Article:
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‘Every valley shall be exalted’

Woman on cliff overlooking valley.

A side trip during a tour of the Holy Land was a highlight for the Rev. Margie Crawford. Her time in the valley taught her something about faith for today’s struggle.

MARGIE CRAWFORD
Superintendent, Midwest District

I have had the privilege of making two trips to the Holy Land. The first was in 2011. Our tour group consisted of laity and clergy from the Michigan Conference. We arrived in Tel Aviv, boarded three buses, and traveled to Galilee. By the time we reached our hotel, it was well after dark. The first morning of our tour, we woke up to the sun rising over the Sea of Galilee. And from there, we visited the places where Jesus walked, preached, and healed those he met.

From time to time, our tour guide would take us on side trips. These little excursions were places that were dear to his heart. One day we stopped along the highway between Galilee and Jericho to take pictures of a shepherd and his flocks of sheep and goats. We also stopped on a hill to meet fruit vendors and take an impromptu camel ride. 

On the day we visited Masada and the Dead Sea, our bus had enough time to take a detour, which left each of us breathless. After a long and winding trip on what was barely a road, we arrived at a plateau. Our tour guide invited us to the edge of a cliff and asked us to look down. As we did so, he informed us that we were looking into the Valley of the Shadow of Death from the 23rd Psalm. It is known as the Wadi Qelt, and at the time of Jesus, it was one of the main roads between Jerusalem and Jericho.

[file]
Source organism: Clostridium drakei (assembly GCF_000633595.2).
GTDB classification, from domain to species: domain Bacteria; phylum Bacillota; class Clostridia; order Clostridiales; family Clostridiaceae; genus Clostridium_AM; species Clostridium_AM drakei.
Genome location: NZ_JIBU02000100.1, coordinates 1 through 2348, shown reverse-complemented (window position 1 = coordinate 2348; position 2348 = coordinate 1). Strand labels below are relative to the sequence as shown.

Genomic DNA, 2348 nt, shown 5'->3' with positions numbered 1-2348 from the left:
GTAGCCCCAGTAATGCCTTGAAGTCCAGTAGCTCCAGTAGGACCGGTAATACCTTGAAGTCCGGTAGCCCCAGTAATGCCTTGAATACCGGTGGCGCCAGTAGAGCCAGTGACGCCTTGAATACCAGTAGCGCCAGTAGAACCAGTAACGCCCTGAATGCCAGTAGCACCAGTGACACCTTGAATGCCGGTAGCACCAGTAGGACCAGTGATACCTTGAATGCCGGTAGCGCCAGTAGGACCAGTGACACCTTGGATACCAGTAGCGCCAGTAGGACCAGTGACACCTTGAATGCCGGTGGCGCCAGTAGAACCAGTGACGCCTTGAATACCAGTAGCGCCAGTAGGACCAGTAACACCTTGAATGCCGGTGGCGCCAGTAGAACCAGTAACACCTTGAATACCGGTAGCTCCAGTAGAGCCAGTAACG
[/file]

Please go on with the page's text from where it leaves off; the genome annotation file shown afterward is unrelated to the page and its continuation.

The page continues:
St. George’s Monastery sits about two-thirds of the way down. It is built into the hillside and offers shelter for the pilgrims who visit the area. There is also a winding way along the valley floor. There were dark places on that route, places where the sun could not reach and bring light to the road. The sides of the cliff were jagged, and in some places, gnarled bushes were hanging on. From our vantage point, we couldn’t see the entire valley. Off to our south and north, the valley floor curved away from us. 

Monastery of St George in the Valley of Death
~ wikimedia commons/Neville Borg

I can only imagine what it would be like to walk through that valley and look up at the clifftop, which might have appeared to be unreachable. How far ahead could one see as they walked through the valley? On ground level, did those patches of shade appear more like pieces of night? I also wonder what sound was like on the valley floor. If one shouted, would the walls echo the sound or dampen it?

Did King David take this route as he fled from Saul when the former king sought his life? Did King David look around the valley floor and feel lost and alone? That’s not what the fourth verse of the 23rd Psalm tells us. “Yea though I walk through the shadow of the valley of death, thou art with me. Thy rod and thy staff they comfort me.” And each time I hear these words or read them, I remember looking down into this valley, knowing that this place has been exalted because God is there.

Today, we are in the midst of a different kind of valley journey. It may not be as tangible as the Wadi Qelt. And yet, our experiences are just as deep. Our Lord’s words encourage us to have faith. God has not left us. The Lord is with us in each valley we face. Our Lord is our guide, our light, and our salvation, even as we begin a new year that seems to be starting in the same way the last one ended. We have the Lord’s blessed assurance as our Christian story and heritage.

I have included a picture of the Wadi Qelt for you. May it remind you of the many ways that God is present in our lives. God dwells in the valleys and peaks of our life journey. And Amen.